Much Ado About Reading

Reading Shakespeare is hard.

I have fallen a bit behind in my reading schedule. I had planned on finishing my seventh play this year, Much Ado About Nothing, last Friday. I only just wrapped it up yesterday.

I could blame this on Costa Rica. My wife and I took a trip down to this luscious land last week. I could blame it, too, on moving to Ireland. We’ve got less than a month to sell just about everything we own and get over to Dublin, including our dog. We had friends in town, too. Plus, my mom and stepdad, who’ve been wintering in Southern California in their RV, are hitting the road again soon.

These are all valid reasons, I suppose, to take a few extra days to read this Shakespearean comedy, which many consider to be his best.

You could say I’m making, well, much ado about nothing. Travel, moving overseas, spending time with friends and family. Life’s rough, I know.

And none of this is to mention that my project is self-imposed. My deadlines are arbitrary. If I miss them, they don’t have real consequences.

Still, reading Shakespeare is hard.

Of course, Shakespeare’s words are challenging, as language and as literature. His plays, moreover, are meant for the stage; watching them aids enjoyment and understanding.

Each time I crack open a new play, I struggle to get started, as if in physical therapy, slowly, arduously moving one foot forward. Sometimes, I can find my stride and read a whole play in a few sittings, getting back that old muscle memory vitiated by the digital age. But other times, as with Much Ado, it’s a different story.

Yes, the “skirmish of wits” (1.1.61) between Benedick and Beatrice is the pinnacle of Shakespearean wordplay. The story – jealous of Claudio, who just defeated him in battle, Don John the Bastard schemes to thwart his marriage to Hero, while Don Pedro schemes to bring Benedick and Beatrice, doggedly opposed to marriage, together – is superbly crafted. The play’s thematic gender politics surrounding marriage, fidelity, and masculinity is still compelling and relevant 400 years later. As always, the Bard weaves a thick tapestry of language; I especially enjoyed the many ways he plays with the language of “horns,” a symbol of cuckoldry, a central anxiety of men in the play. And of course, the bumbling constable, Dogberry, is a legendary character.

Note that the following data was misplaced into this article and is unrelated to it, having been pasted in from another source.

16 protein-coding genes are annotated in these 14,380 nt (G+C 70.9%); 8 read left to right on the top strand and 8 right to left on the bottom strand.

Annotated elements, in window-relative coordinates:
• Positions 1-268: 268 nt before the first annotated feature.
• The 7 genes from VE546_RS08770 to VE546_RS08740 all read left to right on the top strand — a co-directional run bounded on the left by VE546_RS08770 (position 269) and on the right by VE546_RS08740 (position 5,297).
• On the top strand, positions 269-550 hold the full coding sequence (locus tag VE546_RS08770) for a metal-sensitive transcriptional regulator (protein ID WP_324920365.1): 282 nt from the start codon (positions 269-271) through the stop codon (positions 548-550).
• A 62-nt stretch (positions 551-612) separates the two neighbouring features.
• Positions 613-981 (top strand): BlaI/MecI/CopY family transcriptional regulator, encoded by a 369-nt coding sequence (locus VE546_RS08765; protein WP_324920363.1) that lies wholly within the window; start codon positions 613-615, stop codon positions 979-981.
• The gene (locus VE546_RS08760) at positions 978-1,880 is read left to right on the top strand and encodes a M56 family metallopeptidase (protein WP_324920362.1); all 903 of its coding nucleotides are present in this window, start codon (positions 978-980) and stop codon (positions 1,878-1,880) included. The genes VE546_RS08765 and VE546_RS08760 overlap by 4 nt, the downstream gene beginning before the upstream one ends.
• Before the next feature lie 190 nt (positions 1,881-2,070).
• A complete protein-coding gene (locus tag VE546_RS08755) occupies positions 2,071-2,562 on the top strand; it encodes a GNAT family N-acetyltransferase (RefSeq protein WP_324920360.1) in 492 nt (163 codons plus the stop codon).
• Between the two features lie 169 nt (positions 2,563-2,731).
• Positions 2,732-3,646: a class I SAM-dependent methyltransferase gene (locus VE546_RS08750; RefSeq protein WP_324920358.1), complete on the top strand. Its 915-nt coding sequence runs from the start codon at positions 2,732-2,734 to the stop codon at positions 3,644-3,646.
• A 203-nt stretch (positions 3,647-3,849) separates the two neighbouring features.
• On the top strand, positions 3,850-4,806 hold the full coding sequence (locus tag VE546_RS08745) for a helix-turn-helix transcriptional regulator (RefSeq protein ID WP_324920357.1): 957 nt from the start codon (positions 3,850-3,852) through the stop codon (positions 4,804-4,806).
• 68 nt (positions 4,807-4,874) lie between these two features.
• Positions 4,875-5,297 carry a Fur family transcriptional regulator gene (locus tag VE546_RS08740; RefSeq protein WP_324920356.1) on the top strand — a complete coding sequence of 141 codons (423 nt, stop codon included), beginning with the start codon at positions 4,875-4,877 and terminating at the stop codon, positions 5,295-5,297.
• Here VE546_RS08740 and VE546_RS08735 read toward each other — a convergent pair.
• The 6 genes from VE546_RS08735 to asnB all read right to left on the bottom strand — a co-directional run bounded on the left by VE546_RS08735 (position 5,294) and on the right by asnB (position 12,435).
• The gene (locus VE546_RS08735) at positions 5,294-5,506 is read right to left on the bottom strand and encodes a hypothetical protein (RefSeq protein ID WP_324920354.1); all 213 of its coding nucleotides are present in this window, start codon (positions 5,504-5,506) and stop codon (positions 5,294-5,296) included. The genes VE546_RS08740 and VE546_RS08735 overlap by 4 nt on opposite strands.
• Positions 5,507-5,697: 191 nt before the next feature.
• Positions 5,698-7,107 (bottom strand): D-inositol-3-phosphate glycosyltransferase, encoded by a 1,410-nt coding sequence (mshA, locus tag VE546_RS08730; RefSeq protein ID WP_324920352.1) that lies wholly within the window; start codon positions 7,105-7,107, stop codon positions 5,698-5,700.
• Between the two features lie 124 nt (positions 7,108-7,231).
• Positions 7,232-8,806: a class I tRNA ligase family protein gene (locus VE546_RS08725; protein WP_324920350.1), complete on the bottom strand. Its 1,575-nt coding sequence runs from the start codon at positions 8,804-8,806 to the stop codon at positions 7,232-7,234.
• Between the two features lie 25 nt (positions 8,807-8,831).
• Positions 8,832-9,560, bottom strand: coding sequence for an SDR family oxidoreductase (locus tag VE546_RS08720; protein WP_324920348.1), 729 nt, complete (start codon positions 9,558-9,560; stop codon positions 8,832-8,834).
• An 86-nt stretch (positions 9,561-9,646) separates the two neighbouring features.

But I have to be honest, I should probably just re-read Much Ado About Nothing.

***

Ahead of our move, I’ve been backing up old papers I’ve written, which prompted some reflections I recently shared.

I’ve also been sorting through old books, bidding farewell to lots of beloved texts I’ve read through my years, so many of them beat up with annotations, highlights, underlinings, dog-eared pages, creased bindings, the wear and tear of loving use. I’m still holding onto a good number (I’ll always keep my high school copy of A Portrait of the Artist as a Young Man), but I tried to sell the rest. My writing isn’t bringing in any money after all. Just ask my wife.

This must be the first bookstore I’ve ever been to that hasn’t had a single copy of Shakespeare.

I hauled several crate-loads to a used bookstore. “We’ll call you in three hours and then make an offer,” the clerk let me know. Three hours? That sounded promising. That sounded like my trove will put them to work.